Chinese podcasting platform Ximalaya has suspended plans for a Hong Kong listing after its attempt to raise up to $100mn was rebuffed by investors, who remain wary after Beijing launched a crackdown on foreign listings by homegrown groups over data security concerns.
Despite aiming for a sharply downsized fundraising target of between $50mn and $100mn, the Spotify-like platform — which is backed by Chinese tech groups Tencent, Xiaomi and Baidu, as well as Sony Music Entertainment — was undersubscribed, prompting it to hold off on proceeding with its initial public offering according to bankers and early stage investors.
Shanghai-based Ximalaya’s experience is a fresh example of how the path to going public remains bumpy for data-rich Chinese firms looking to tap new investors in Hong Kong and New York, as US authorities step up demands over audit disclosures and Chinese officials attempt to reel in overseas listings on cyber security concerns.
“The sentiment was so poor at this point that even Ximalaya failed to get enough investors on board,” said a Hong Kong-based IPO banker, adding that the Spotify-like service, valued at Rmb27bn ($4.02bn) in its last funding round, used to be relatively favoured among its peers.
Ximalaya had originally shelved a plan to list in the US after China’s top internet watchdog, the Cyberspace Administration of China (CAC) suggested holding off, according to a state-run investor in the company. That deal reportedly aimed to raise around $500mn.
The investor added the company had received the blessing of both the CAC and China’s securities regulator for a Hong Kong IPO, even though data security rules for a new offshore listings regime are yet to be finalised.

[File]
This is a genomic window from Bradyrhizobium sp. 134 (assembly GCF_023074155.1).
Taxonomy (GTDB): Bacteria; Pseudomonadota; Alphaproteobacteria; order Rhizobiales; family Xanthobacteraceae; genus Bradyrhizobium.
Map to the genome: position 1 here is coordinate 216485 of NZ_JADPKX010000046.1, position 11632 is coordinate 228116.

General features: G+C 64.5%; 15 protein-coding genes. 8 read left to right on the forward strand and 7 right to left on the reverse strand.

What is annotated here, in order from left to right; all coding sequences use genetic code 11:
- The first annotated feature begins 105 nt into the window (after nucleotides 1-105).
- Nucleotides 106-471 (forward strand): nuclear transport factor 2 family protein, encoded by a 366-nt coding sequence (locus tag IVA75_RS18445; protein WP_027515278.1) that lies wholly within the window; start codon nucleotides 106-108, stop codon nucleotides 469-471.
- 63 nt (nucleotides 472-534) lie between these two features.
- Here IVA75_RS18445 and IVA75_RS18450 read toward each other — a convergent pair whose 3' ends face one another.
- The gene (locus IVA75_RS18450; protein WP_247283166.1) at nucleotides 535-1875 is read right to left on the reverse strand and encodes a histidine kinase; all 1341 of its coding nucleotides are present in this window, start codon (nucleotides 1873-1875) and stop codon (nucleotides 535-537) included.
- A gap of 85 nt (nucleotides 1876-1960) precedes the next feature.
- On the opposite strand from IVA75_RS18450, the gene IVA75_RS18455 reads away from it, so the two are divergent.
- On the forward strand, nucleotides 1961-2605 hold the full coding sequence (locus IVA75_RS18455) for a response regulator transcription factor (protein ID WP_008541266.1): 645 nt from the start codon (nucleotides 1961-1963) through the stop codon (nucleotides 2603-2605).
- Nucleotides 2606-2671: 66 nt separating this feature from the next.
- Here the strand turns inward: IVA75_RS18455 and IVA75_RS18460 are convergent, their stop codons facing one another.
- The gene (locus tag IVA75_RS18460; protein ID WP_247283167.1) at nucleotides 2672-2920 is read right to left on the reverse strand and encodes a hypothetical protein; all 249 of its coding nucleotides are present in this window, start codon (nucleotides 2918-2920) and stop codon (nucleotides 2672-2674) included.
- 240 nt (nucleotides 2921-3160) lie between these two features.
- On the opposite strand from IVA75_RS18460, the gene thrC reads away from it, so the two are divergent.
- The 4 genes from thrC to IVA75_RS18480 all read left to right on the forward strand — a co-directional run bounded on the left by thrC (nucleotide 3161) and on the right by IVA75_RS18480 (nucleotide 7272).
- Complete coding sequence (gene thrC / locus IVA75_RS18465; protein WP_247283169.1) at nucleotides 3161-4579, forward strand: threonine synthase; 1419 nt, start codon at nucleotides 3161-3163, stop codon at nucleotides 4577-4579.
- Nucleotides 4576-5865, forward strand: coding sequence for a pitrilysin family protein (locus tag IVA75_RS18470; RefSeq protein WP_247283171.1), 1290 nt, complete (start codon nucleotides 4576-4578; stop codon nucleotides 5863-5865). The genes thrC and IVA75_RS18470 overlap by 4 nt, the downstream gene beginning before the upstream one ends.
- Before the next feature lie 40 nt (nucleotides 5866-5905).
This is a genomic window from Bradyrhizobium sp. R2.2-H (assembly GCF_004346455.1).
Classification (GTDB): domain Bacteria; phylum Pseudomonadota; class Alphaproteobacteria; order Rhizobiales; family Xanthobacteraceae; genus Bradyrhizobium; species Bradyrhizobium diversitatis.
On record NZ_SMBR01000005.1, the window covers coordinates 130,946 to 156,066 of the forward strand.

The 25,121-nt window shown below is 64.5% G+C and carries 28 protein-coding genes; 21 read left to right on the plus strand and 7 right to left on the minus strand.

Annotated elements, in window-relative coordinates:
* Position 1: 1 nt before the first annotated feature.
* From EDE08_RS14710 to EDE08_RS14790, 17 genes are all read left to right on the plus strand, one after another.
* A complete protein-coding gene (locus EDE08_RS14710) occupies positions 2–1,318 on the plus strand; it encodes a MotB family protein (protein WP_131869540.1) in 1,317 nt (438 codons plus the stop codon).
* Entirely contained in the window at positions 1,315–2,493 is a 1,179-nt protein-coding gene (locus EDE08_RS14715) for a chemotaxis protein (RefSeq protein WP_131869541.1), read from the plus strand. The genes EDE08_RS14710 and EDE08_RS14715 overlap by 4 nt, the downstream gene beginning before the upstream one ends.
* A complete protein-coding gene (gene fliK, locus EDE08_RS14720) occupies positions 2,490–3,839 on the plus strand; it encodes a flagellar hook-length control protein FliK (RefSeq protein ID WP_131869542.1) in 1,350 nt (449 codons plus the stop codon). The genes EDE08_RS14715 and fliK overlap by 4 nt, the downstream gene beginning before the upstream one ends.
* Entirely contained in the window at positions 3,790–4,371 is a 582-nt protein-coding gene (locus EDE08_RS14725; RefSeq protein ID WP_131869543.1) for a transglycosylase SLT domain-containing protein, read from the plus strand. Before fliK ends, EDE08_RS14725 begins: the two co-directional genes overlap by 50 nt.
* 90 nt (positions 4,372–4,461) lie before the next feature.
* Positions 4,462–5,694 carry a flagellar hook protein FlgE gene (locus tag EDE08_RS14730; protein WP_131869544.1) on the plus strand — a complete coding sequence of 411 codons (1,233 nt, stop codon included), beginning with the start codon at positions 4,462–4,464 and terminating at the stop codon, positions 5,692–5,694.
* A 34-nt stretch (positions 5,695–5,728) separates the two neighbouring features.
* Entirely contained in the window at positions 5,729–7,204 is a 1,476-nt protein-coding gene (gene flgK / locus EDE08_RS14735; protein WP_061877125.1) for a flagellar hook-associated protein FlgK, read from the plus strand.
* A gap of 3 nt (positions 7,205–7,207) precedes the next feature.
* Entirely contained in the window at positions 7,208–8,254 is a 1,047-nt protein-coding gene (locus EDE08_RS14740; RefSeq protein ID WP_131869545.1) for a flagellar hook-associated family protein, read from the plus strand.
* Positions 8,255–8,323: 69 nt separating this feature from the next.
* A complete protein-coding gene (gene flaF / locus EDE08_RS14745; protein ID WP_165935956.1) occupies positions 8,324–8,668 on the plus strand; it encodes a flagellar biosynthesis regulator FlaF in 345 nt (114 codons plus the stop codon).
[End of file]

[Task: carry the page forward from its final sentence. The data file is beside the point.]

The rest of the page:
The company’s latest setback comes during a dire year for share sales in Hong Kong. New listings in the city have raised just $2.4bn in the year to date, according to data from Dealogic, reflecting a 94 per cent fall compared to the same period a year ago.
The high end of Ximalaya’s fundraising target, while modest by historical standards, was still well above the norm for 2022. The 19 companies brought to market in Hong Kong this year have raised just $94mn on average.
A different, early stage investor in Ximalaya said the company’s revived share sale had been pushed forward despite “substandard market conditions” in part due to exit demand from some of the company’s private equity backers. Ximalaya is also under pressure not to price shares lower than the level at which state backers bought in, they added.
It has been reported that the company is in discussions with a Shanghai government body which could take a special management stake, known as “golden shares”. Such shares, which provide government bodies with veto power over key decisions including going public, is one of many new practices regulators have established in recent years to inject greater influence of private companies that process a large amount of key data.
Another of the handful of Chinese companies seeking to test global investor appetite is Noah Holdings, a Sequoia-backed provider of private wealth management products. The firm is holding reverse roadshow meetings this week for a planned Hong Kong listing, according to a person familiar with the matter.
Ximalaya, CAC and the China Securities Regulatory Commission did not immediately respond to requests for comment.